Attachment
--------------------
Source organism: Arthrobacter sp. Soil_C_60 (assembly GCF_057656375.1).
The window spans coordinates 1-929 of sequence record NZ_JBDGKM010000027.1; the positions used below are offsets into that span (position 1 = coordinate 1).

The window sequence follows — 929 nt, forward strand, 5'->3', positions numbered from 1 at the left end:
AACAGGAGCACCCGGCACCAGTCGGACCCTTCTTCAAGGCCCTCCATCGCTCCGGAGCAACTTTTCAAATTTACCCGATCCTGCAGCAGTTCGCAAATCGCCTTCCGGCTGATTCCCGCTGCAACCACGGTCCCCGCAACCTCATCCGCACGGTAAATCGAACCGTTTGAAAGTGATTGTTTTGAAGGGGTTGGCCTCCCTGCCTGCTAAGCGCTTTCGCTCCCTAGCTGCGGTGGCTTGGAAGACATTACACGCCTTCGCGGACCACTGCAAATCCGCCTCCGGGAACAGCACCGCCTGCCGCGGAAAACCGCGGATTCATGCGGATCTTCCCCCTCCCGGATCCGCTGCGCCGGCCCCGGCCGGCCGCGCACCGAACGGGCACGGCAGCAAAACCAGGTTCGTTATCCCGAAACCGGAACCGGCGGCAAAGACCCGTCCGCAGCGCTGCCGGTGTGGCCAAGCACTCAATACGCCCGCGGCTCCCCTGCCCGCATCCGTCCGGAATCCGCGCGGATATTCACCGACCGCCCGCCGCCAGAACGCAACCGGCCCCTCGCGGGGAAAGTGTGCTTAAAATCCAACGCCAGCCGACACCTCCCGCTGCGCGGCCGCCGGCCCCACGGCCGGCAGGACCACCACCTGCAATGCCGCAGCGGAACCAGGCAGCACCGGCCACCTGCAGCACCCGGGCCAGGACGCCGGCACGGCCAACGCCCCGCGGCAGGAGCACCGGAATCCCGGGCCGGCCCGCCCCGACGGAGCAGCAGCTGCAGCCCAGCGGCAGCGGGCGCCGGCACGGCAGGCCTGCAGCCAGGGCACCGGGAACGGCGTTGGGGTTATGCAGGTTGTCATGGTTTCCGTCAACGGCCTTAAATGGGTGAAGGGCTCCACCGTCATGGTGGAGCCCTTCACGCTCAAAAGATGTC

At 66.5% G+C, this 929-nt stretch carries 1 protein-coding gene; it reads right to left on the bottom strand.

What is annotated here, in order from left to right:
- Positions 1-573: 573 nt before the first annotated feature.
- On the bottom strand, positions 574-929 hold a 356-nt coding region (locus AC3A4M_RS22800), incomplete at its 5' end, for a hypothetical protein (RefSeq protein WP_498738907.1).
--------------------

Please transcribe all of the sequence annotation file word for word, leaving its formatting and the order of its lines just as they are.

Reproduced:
Source organism: Arthrobacter sp. Soil_C_60 (assembly GCF_057656375.1).
The window spans coordinates 1-929 of sequence record NZ_JBDGKM010000027.1; the positions used below are offsets into that span (position 1 = coordinate 1).

The window sequence follows — 929 nt, forward strand, 5'->3', positions numbered from 1 at the left end:
AACAGGAGCACCCGGCACCAGTCGGACCCTTCTTCAAGGCCCTCCATCGCTCCGGAGCAACTTTTCAAATTTACCCGATCCTGCAGCAGTTCGCAAATCGCCTTCCGGCTGATTCCCGCTGCAACCACGGTCCCCGCAACCTCATCCGCACGGTAAATCGAACCGTTTGAAAGTGATTGTTTTGAAGGGGTTGGCCTCCCTGCCTGCTAAGCGCTTTCGCTCCCTAGCTGCGGTGGCTTGGAAGACATTACACGCCTTCGCGGACCACTGCAAATCCGCCTCCGGGAACAGCACCGCCTGCCGCGGAAAACCGCGGATTCATGCGGATCTTCCCCCTCCCGGATCCGCTGCGCCGGCCCCGGCCGGCCGCGCACCGAACGGGCACGGCAGCAAAACCAGGTTCGTTATCCCGAAACCGGAACCGGCGGCAAAGACCCGTCCGCAGCGCTGCCGGTGTGGCCAAGCACTCAATACGCCCGCGGCTCCCCTGCCCGCATCCGTCCGGAATCCGCGCGGATATTCACCGACCGCCCGCCGCCAGAACGCAACCGGCCCCTCGCGGGGAAAGTGTGCTTAAAATCCAACGCCAGCCGACACCTCCCGCTGCGCGGCCGCCGGCCCCACGGCCGGCAGGACCACCACCTGCAATGCCGCAGCGGAACCAGGCAGCACCGGCCACCTGCAGCACCCGGGCCAGGACGCCGGCACGGCCAACGCCCCGCGGCAGGAGCACCGGAATCCCGGGCCGGCCCGCCCCGACGGAGCAGCAGCTGCAGCCCAGCGGCAGCGGGCGCCGGCACGGCAGGCCTGCAGCCAGGGCACCGGGAACGGCGTTGGGGTTATGCAGGTTGTCATGGTTTCCGTCAACGGCCTTAAATGGGTGAAGGGCTCCACCGTCATGGTGGAGCCCTTCACGCTCAAAAGATGTC

At 66.5% G+C, this 929-nt stretch carries 1 protein-coding gene; it reads right to left on the bottom strand.

What is annotated here, in order from left to right:
- Positions 1-573: 573 nt before the first annotated feature.
- On the bottom strand, positions 574-929 hold a 356-nt coding region (locus AC3A4M_RS22800), incomplete at its 5' end, for a hypothetical protein (RefSeq protein WP_498738907.1).